Eat Pray Love by Elizabeth Gilbert

It's 3 AM and Elizabeth Gilbert is sobbing on the bathroom floor. She's in her thirties, she has a husband, a house, they're trying for a baby - and she doesn't want any of it. A divorce and a turbulent love affair later, she emerges battered and bewildered and realises it is time to pursue her own journey in search of three things she has been missing: pleasure, devotion and balance. So she travels to Rome, where she learns Italian from handsome, brown-eyed identical twins and gains twenty-five pounds; an ashram in India, where she finds that enlightenment entails getting up in the middle of the night to scrub the temple floor; and Bali where a toothless medicine man of indeterminate age offers her a new path to peace: simply sit still and smile. And slowly happiness begins to creep up on her

I'll start out by saying that I saw the film, back when flying to Iceland to spend a week with my then boyfriend, and I really enjoyed it. Julia Roberts was great and though a bit long, I overall remember it as a very good film - a feel-good.

With my expectations high, I got started on the book - and it let me down, I'm afraid to say.

First of all, the writing is chaotic. Gilbert has 4 tenses. Past and present as well as past-past and present-present. She's in the past and present whilst travelling and in the past-past and present-present whilst writing - and she changes between all 4 every other paragraph. It frustrated me a lot of times, as I had no idea where she was when she said something - was she looking back at what happened or was she living it? It made it hard to sometimes relate to what she said and put it into context.

Another thing; I'm probably too young to read this book. This is the story of a 30-something year old woman who's gone through a nasty divorce and is now trying to find herself. I'm turning 25 this fall. I've never had ring on my finger or even a relationship I knew/thought would last forever. She's also a very different person from me with a completely different personality (extrovert vs introvert). While I could relate to some of what she goes through a lot of it probably went straight over my head - I hadn't experienced the strong feelings related to her experiences and as such couldn't put myself in her place.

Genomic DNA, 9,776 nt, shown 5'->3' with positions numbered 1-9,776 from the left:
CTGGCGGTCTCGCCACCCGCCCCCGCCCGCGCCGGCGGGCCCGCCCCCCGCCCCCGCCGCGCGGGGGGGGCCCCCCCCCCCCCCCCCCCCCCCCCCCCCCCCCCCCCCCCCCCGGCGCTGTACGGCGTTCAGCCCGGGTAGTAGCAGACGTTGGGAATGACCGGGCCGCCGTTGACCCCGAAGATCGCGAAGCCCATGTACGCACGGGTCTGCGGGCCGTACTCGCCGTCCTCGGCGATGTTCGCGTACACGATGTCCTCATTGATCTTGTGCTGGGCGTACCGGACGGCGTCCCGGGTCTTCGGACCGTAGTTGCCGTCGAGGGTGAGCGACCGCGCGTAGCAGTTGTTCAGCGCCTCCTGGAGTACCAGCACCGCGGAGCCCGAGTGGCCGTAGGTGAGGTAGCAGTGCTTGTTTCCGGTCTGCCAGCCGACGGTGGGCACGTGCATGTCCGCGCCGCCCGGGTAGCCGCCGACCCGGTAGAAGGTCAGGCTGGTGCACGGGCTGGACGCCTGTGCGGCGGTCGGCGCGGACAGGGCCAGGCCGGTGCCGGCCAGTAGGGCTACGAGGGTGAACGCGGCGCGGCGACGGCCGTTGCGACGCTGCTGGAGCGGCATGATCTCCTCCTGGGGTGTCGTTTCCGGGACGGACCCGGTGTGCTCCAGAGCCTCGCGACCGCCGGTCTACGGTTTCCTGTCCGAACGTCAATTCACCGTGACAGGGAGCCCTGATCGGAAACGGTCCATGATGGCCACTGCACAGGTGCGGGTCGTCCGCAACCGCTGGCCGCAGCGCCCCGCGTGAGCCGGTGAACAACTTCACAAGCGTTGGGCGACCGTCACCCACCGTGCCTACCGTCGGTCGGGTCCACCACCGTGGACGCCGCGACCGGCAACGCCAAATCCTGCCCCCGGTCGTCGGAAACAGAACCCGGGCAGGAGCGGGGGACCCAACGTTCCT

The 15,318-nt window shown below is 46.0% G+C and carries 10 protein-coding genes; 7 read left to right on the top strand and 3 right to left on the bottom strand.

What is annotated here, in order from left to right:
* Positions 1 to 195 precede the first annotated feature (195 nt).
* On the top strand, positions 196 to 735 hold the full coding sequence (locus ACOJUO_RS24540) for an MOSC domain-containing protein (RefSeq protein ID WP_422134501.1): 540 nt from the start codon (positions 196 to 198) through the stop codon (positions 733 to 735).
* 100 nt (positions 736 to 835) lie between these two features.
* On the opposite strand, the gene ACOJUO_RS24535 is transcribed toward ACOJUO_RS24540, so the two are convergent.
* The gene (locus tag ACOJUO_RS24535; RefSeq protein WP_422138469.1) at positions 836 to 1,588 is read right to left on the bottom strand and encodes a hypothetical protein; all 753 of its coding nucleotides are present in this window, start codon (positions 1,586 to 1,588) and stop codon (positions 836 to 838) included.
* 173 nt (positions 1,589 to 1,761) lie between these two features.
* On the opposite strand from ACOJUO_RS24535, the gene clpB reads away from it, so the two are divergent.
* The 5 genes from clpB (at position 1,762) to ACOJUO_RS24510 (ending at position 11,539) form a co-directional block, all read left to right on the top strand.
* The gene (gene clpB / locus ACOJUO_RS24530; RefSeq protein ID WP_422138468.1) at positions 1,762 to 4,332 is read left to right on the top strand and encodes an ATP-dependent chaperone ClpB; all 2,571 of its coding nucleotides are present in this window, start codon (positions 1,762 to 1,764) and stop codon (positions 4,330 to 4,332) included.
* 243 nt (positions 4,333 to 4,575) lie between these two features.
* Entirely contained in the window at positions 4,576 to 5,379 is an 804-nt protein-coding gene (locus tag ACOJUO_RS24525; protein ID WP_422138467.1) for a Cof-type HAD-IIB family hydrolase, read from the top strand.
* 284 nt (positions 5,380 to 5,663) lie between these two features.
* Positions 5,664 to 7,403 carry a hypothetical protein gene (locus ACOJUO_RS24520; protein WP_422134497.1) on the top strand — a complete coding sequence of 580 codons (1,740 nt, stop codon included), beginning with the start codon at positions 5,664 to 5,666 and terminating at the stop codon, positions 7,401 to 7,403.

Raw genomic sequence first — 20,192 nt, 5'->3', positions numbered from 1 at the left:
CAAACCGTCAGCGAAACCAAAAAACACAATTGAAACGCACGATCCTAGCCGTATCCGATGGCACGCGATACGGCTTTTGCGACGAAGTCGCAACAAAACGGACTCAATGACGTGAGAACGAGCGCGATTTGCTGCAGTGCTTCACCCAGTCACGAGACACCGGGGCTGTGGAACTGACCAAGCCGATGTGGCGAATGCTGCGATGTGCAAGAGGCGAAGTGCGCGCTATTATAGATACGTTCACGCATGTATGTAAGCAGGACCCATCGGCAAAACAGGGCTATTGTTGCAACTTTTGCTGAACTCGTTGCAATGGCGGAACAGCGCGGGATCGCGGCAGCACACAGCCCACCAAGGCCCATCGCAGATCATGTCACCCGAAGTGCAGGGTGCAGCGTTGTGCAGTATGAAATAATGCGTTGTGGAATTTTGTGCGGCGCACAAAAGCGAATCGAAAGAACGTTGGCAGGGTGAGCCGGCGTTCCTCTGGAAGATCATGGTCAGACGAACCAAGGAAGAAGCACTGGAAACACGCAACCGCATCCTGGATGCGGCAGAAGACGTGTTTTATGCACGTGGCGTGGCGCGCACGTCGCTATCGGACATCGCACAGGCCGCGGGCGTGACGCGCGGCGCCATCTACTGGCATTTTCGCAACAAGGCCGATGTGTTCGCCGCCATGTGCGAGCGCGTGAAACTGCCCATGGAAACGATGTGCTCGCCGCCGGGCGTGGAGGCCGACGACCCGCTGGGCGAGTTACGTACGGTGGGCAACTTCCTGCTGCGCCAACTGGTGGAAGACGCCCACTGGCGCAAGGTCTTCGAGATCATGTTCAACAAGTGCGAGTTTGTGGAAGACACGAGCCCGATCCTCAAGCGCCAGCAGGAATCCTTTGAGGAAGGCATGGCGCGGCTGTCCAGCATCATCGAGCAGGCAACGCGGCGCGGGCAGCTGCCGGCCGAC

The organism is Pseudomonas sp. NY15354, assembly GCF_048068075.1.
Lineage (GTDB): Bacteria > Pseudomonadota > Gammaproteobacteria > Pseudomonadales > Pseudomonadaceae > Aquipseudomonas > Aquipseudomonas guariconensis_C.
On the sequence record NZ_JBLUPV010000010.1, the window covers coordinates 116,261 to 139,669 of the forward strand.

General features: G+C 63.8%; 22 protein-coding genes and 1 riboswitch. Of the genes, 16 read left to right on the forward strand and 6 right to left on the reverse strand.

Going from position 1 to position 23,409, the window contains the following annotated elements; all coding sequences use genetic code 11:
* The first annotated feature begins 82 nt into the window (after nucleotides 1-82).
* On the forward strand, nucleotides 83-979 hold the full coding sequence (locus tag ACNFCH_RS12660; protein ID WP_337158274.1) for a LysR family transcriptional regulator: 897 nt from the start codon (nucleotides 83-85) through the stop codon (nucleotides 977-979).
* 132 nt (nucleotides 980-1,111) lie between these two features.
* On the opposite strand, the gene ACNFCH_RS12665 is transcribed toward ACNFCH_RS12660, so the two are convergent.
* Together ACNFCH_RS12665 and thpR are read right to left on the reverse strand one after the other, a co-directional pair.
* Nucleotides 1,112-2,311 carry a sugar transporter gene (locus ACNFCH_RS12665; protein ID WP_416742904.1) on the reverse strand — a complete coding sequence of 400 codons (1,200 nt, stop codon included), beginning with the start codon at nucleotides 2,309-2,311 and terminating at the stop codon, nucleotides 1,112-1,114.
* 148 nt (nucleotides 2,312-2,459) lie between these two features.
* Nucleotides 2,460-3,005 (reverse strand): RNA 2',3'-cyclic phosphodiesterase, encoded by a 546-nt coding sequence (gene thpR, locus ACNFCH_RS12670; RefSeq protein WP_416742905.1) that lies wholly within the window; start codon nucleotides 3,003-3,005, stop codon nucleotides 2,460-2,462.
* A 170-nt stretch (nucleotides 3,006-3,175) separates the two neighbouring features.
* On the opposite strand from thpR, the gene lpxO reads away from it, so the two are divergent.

Lastly - she believes in God. She won't limit herself to the strict definitions of any one religion, but she believes. I don't - I would love to, but haven't got a drop of spirituality in me. Thusly when she spends a third of the book in India and what felt like forever going on about how meditation works and how it brought her closer to God, I had to force myself to keep my eyes on the pages. Where the film manages to keep it light and watchable, the book has so many details on stuff I basically don't care about. I can't put myself in her place and even say good for you, because I don't understand it at all.

I did enjoy her travels and experiences in Italy and Bali as well as the description of who she is and how she even got started on the travels - just the chaotic writing that threw me in those chapters.

I'm certain this book can be a great read - particular if you're in the right age group and/or spiritual. Personally I'll stick to the film for now, and might reread the book in 10 years time and see how I feel about it then.

Eat Pray Love by Elizabeth Gilbert
Eat, pray, love
ISBN13: 9780747585664
349 pages / published in 2006
Review by Iben Jakobsen, BoB, 2013


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  2. I remember being so aggravated reading this book. It was quick and easy but I really didn't believe she experienced anything outside of the sphere of her already comfortable life. I mean, her publishers just threw money at her and told her to go travel and write a book. How spiritual can that be??


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